H.E. Mr. Borut Pahor, President

26 September 2014 (69th Session)

Statement Summary: 

BORUT PAHOR, President of Slovenia, said that, due to new circumstances, the existing structure of the United Nations, and the Security Council above all, was failing its fundamental purpose.  If the Organization was not reformed so that it could successfully cope with international conflicts, it risked being side-lined.  More and more often, deadlock in the Security Council was used as an excuse for resolving conflicts with force and without United Nations mandate.  Those deficiencies had to be remedied immediately, thoroughly and by consensus, or it might be too late.  “The third, and probably the last world war, could in many respects be the result of an obsolete and ineffective United Nations Organization”, he added.

He said international security architecture must be reconsidered in order to improve capacity to prevent and resolve conflicts, and reclaim the shared values and principles enshrined in the Charter.  Complementary to the United Nations, regional and subregional organizations, within their mandates and areas of expertise, must play a key role in maintaining peace and stability.  Although there were specific circumstances that could compel the international community to maintain peace by the use of force, a United Nations mandate was essential to ensure credibility.  If intervening without it became the norm, the world would certainly arrive at a point where arbitrary action could trigger conflict of broad and uncontrollable dimensions.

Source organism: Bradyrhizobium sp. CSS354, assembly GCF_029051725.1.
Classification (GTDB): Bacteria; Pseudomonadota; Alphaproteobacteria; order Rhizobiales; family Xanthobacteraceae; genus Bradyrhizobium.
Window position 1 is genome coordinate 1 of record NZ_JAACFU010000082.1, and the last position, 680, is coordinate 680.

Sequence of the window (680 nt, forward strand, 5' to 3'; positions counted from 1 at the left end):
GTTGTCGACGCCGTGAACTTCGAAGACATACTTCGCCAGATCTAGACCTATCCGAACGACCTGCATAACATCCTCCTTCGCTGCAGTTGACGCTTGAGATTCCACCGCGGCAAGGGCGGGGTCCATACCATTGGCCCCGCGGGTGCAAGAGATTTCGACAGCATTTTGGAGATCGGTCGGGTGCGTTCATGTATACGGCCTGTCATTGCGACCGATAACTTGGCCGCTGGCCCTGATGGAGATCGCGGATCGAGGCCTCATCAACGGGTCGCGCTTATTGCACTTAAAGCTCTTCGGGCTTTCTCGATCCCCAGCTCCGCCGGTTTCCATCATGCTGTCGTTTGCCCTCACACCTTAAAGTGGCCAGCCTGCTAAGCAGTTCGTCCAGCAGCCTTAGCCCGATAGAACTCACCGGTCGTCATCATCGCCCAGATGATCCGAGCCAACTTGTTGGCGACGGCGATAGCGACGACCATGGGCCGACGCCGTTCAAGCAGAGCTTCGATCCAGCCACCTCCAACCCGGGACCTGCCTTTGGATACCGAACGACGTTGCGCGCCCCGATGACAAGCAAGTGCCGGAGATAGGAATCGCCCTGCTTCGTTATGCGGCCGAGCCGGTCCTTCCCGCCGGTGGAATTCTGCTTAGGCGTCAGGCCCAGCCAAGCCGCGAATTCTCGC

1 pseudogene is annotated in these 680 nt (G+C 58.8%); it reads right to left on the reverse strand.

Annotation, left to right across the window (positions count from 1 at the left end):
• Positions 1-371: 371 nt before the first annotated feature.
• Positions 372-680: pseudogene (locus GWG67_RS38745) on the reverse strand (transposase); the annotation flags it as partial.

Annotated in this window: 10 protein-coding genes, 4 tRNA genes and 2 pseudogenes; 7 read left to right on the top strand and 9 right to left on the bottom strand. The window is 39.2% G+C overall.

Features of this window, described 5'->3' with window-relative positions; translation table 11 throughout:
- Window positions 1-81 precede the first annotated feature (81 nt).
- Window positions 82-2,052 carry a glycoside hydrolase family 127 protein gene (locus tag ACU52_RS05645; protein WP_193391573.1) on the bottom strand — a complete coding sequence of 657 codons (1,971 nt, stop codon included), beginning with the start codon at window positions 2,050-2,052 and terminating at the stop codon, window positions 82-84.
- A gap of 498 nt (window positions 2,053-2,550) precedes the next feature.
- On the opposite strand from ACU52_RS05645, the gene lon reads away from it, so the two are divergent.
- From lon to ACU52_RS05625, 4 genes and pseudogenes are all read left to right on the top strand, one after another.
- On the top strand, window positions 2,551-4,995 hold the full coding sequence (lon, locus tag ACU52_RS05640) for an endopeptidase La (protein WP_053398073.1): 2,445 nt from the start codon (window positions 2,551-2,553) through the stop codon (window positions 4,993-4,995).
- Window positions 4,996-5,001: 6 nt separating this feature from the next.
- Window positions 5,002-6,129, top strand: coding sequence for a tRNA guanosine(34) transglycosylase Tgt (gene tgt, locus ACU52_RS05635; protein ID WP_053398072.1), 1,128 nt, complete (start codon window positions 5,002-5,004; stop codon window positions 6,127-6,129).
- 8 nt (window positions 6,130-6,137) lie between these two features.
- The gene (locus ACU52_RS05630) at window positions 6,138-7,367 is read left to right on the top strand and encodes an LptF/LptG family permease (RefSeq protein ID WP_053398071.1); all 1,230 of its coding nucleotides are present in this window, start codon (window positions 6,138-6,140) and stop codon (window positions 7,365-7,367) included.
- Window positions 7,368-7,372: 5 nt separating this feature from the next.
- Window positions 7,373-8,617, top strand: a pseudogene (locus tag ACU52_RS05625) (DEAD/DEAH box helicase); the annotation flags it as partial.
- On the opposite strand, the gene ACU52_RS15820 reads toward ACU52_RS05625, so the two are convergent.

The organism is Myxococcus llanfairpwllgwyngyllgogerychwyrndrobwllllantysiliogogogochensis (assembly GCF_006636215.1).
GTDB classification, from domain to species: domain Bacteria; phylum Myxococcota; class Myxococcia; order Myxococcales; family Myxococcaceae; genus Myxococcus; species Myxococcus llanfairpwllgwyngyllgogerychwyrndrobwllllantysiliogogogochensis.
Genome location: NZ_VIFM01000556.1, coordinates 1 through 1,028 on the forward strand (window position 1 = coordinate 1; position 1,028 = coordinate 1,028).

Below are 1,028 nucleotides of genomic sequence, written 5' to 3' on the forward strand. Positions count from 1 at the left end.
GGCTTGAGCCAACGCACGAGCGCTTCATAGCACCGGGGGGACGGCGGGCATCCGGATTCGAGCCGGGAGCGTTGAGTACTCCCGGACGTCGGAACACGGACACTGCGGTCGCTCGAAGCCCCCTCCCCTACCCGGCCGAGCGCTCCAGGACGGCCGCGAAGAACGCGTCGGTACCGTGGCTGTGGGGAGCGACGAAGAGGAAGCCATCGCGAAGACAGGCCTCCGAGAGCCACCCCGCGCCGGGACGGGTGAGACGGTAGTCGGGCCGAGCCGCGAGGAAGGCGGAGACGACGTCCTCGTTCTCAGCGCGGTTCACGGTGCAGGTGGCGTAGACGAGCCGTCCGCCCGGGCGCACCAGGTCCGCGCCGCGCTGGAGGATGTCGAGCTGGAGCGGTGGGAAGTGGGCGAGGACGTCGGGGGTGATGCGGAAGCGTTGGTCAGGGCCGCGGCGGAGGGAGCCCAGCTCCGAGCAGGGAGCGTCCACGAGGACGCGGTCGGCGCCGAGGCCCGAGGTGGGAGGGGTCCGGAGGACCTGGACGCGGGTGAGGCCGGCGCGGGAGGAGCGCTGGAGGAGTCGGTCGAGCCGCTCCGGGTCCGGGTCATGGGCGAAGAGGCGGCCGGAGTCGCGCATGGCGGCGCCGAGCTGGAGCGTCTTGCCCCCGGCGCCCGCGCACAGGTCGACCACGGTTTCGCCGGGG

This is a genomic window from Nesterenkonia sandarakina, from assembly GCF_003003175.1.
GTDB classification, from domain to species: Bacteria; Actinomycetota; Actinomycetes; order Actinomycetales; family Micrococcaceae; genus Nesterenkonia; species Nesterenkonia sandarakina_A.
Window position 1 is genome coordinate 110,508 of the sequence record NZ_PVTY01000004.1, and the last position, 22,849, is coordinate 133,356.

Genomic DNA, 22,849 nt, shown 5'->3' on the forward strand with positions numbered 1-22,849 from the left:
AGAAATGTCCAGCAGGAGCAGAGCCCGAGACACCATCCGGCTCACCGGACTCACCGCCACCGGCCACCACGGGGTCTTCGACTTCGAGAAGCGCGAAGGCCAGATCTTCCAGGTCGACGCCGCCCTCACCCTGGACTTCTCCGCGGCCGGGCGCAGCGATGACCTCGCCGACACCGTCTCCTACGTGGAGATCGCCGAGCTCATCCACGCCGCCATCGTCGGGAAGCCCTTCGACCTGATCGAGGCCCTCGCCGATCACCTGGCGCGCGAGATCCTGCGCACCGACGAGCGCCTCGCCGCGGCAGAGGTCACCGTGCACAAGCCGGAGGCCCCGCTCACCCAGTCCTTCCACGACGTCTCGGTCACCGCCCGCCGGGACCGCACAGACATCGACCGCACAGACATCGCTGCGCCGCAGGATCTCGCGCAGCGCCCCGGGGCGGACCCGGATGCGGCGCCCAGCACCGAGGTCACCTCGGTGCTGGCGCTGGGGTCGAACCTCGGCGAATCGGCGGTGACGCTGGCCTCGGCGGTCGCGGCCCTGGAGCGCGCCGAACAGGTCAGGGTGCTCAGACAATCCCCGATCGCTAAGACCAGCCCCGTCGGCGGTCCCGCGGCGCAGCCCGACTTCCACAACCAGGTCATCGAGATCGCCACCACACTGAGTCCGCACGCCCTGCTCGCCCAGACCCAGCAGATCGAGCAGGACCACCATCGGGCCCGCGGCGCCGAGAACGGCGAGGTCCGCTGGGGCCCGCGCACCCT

Next year’s twentieth anniversary of the genocide in Srebrenica should serve as a sober reminder of the responsibility to protect civilians in countries like Iraq, Syria, South Sudan and the Central African Republic, he said.  Slovenia supported the French initiative on voluntary restraint from the use of veto in situations of war crimes, ethnic cleansing and crimes against humanity.  A comprehensive United Nations approach was also needed for the global threat of terrorism, extremism and militant radicalism that was emerging in the broader Middle East and North Africa.  Necessary reforms and renewed commitment to the United Nations principles were needed, as that was the only way to maintain global order based on international law.






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